Sax quartet: Brennan Martin, Ali Pollard, Adam Yeazel & Matthew Wakai
Trombone duet: Titus Smith & Evan
Joyce
Trombone quartet: Derek Kalvin,
Michael Kjentvet, Connor Kooistra &
Genaro Sarmiento
Trumpet trio: Andy Lewis, Bailey
Spellman & Wesley Wakai
Woodwind Quintet: James Buenfil,
Oliver Epstein, Kennedy Kooistra, Audrey Loomis & Tammy Zhong

Trombone quartet: Genaro Sarmiento, Connor Kooistra, Derek Kalvin, Michael Kjentvet

Clarinet trio: Laura Wilson, James Buenfil and Alex Kao.


Cardinal Band Percussion Ensemble:
Sam Jaeger, Kaden Mettel, Tori Kovall, Jack Tibbetts, Ben Bucheit, Drake
Vandermause Alex Warholic, Haiwen
Dai, Peter Opitz, Anton Tung, Brendan
Steele
Concert Band White Percussion Ensemble: Melissa Ahn, Adam Goren,
Ben Lewis, Daicy Yu, Quinn Pierstorff,
Will Mueller, Luke Zoroufy, Max
Landowski
Concert Band Red Percussion Ensemble: Jeremy Auenson, Macs Mahal,
Miranda Boyd, Gagan Singh, Sarah
Engle, Anna Clark
Wind Ensemble Percussion Ensemble:
Tanner Tanyeri, Dylan Petersen,
Kaitlin Conroy, Eric Schmidt, Teddy
Williams
Wind Ensemble Brass Choir - All Wind
Ensemble brass players
Wind Ensemble Woodwind Choir - All
Wind Ensemble woodwind players

Orchestra Solos:
Savannah Albrecht, violin
Arria Alton, cello
Kira Galang, cello
Belle Gallegos, violin
Jahnavi Gali, viola
Calvin Guse, piano, viola
Simone Hendrix, cello
Kira Holmes, violin
Russell Kjorlie, violin

Nikki Noughani, piano


Andrew Plumb, piano, violin
Tamara Scott, violin
Maureen Sheehan, viola
Nitin Somasundaram, viola
Ellie Taylor, violin
Hannah Thompson, viola
Rachel Thornton, violin
Nathan Trinkl, piano
Michael Xie, piano, viola
Michelle Xie, piano, violin
Adam Yeazel, string bass
Kirstin Yu, piano

Orchestra Ensembles:
Philomusica Alternative String Ensemble
String quartet: Kira Holmes, Sergio
Aviles, Hannah Thompson, Kira
Galang
Viola quartet: Mareen Sheehan, Calvin
Guse, Paige Wirth, Nitin Somasundaram
Violin quartet: Savannah Albrecht,
Michelle Xie, Stephanie Yoo & Nikki
Noughani
Violin trio: Belle Gallegos, Ari White,
Veronica Murdoch
Violin trio: Tamara Scott, Meagan
Sheehan, Grace Pierstorff
Violin/Viola trio: Ellie Taylor, Daewon
Lee, Michael Xie

Photos contributed

Choral Solos:
Isabel Bernauer, alto, music theater
Thomas Berthelon-Lathrop, tenor,
music theater
Kailey Boyle, alto, music theater
Anna Clark, alto
Chloe Cole, soprano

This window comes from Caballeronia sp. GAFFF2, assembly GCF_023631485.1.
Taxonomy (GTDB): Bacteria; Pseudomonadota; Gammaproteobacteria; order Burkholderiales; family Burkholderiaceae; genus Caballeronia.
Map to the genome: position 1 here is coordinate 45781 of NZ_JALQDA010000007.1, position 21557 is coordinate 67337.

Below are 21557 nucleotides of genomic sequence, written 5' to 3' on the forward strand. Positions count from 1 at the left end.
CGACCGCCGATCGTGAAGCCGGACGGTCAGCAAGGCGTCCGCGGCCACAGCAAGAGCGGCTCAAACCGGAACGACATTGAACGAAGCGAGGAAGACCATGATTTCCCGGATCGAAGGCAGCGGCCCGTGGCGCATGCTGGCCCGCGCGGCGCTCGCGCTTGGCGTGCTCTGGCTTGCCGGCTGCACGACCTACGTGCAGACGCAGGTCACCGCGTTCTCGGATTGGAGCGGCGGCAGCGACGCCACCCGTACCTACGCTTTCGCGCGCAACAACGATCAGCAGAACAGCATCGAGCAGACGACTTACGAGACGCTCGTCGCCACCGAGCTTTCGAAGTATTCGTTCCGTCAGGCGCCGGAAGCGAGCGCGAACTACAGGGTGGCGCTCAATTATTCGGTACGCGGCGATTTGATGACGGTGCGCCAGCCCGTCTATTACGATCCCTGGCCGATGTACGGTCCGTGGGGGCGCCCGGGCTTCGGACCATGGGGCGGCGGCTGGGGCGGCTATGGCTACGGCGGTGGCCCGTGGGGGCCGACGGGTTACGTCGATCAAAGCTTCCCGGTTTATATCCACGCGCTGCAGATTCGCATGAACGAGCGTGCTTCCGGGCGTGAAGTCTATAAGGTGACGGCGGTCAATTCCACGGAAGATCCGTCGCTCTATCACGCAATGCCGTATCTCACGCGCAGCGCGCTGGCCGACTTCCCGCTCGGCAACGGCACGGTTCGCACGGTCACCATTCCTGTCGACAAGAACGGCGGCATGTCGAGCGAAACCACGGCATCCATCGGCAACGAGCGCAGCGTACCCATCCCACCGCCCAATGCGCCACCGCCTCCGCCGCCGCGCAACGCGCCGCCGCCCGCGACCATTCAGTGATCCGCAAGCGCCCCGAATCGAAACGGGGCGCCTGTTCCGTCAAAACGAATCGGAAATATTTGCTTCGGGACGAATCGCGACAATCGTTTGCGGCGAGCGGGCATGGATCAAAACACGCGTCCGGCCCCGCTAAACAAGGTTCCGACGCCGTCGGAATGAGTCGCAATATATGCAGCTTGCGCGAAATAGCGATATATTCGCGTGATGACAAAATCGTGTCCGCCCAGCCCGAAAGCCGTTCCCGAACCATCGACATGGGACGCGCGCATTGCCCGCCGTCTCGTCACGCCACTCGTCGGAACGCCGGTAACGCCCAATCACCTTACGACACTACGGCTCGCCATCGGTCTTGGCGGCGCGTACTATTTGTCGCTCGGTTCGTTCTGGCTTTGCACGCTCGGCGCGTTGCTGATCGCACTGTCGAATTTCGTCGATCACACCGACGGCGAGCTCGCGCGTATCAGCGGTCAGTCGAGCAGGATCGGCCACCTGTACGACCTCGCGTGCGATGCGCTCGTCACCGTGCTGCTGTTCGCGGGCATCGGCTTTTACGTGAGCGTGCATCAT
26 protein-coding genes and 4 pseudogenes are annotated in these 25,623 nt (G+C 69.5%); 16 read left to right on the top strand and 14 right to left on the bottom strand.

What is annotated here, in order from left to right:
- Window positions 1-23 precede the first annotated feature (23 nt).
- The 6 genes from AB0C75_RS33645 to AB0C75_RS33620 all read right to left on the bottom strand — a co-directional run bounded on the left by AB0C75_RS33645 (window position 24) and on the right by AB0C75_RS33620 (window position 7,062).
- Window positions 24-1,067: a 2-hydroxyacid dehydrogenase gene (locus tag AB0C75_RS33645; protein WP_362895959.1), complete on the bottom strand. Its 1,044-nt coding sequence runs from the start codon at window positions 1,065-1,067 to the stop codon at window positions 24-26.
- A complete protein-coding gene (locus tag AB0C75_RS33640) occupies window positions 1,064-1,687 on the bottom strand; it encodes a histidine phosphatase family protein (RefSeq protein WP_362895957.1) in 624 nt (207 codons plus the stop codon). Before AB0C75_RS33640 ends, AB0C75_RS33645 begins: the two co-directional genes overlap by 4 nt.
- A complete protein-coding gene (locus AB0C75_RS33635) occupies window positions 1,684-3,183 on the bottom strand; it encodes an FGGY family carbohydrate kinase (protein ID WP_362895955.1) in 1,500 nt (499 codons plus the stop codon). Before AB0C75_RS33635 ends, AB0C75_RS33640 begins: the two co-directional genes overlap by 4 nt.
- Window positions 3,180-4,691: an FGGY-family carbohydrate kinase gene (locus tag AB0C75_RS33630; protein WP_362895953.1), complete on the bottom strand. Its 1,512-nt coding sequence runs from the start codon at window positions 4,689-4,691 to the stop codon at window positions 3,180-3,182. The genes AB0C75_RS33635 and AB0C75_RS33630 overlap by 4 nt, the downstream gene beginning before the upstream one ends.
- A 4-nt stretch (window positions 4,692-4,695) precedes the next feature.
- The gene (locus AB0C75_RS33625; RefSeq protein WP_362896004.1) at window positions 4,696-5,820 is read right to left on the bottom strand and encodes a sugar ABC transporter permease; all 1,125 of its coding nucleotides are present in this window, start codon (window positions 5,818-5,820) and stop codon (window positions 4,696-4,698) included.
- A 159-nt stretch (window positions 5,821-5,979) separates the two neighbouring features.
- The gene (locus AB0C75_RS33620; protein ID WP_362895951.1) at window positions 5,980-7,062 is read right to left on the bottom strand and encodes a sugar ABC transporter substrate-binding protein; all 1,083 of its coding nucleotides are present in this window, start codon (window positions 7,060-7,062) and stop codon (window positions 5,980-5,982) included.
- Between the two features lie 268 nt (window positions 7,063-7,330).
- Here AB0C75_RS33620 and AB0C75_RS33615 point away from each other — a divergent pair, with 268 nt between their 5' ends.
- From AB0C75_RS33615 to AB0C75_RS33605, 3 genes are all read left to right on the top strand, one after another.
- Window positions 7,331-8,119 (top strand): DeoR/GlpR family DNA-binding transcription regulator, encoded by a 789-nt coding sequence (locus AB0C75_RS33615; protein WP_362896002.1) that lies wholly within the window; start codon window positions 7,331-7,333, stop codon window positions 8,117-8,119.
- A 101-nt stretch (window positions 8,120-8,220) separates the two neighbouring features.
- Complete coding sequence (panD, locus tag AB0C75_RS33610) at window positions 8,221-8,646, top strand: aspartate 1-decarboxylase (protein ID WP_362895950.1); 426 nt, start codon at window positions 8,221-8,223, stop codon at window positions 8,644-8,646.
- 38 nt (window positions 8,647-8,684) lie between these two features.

Nicole Cushman, soprano
Sarah Engle, soprano
Amanda Huff, soprano, music theater
Hannah Joseph, alto
Orion Krystosek, tenor
Kaelin Meicher, soprano
Kylie Peters, soprano
JJ Meyer, baritone, music theater
Kendra Rassmuessen, soprano
Lydia Shaw, soprano
Hannah Thompson, alto
Sarah Woody, soprano, music theater

Choral Ensembles:
Duet: Amanda Huff and JJ Meyer
Duet: Abigail and Ruth Thompson
SATB Mixed Quartet: Kendra Rassmussen, Emily Zeimentz, Thomas
Berthelon-Lathrop, Adam Yeazel
TTBB Quartet: Orion Krystosek, Chris
Burandt, Zach Robertson, James Rasmussen
TTBB Quartet: Thomas BethelonLathrop, Sam Ropa, Richard Ramanantsoa, Adam Yeazel
Bristol Street a cappella group
MHS Chamber Singers madrigal

GARDEN

THURSDAY, APRIL 16, 2015

had shifted so we had some extra


greenhouse space, said Deborah McCown, president of Knight Hollow
Nursery, Inc. We charge MAFPG just
enough to cover the cost of utilities.
Its a win-win situation.
Savings to all member gardens are
expected to be huge. According to
Johnson, If bought, flats of seedlings
cost $12 each. We can grow flats of
seeds for $3 per flat if we have volunteer labor. Last year we bought around
200 flats. We save almost $2,000 by
starting the plants ourselves.
Volunteer effort is the key to the savings. On the day that I visited the
greenhouse, five men, with a wealth
of planting experience, were hard at
work.
I asked the men what moved them to
volunteer with this program.
The fact that Wisconsin is ranked
40th in job growth is connected to what
we are doing. So is the high number of
students who receive free and reduced
lunches at school, said Mark Miller.
There is a need for food in our area.
Gary Hoffman described himself as
an old farm boy. When he was close
to retirement, he knew that he wanted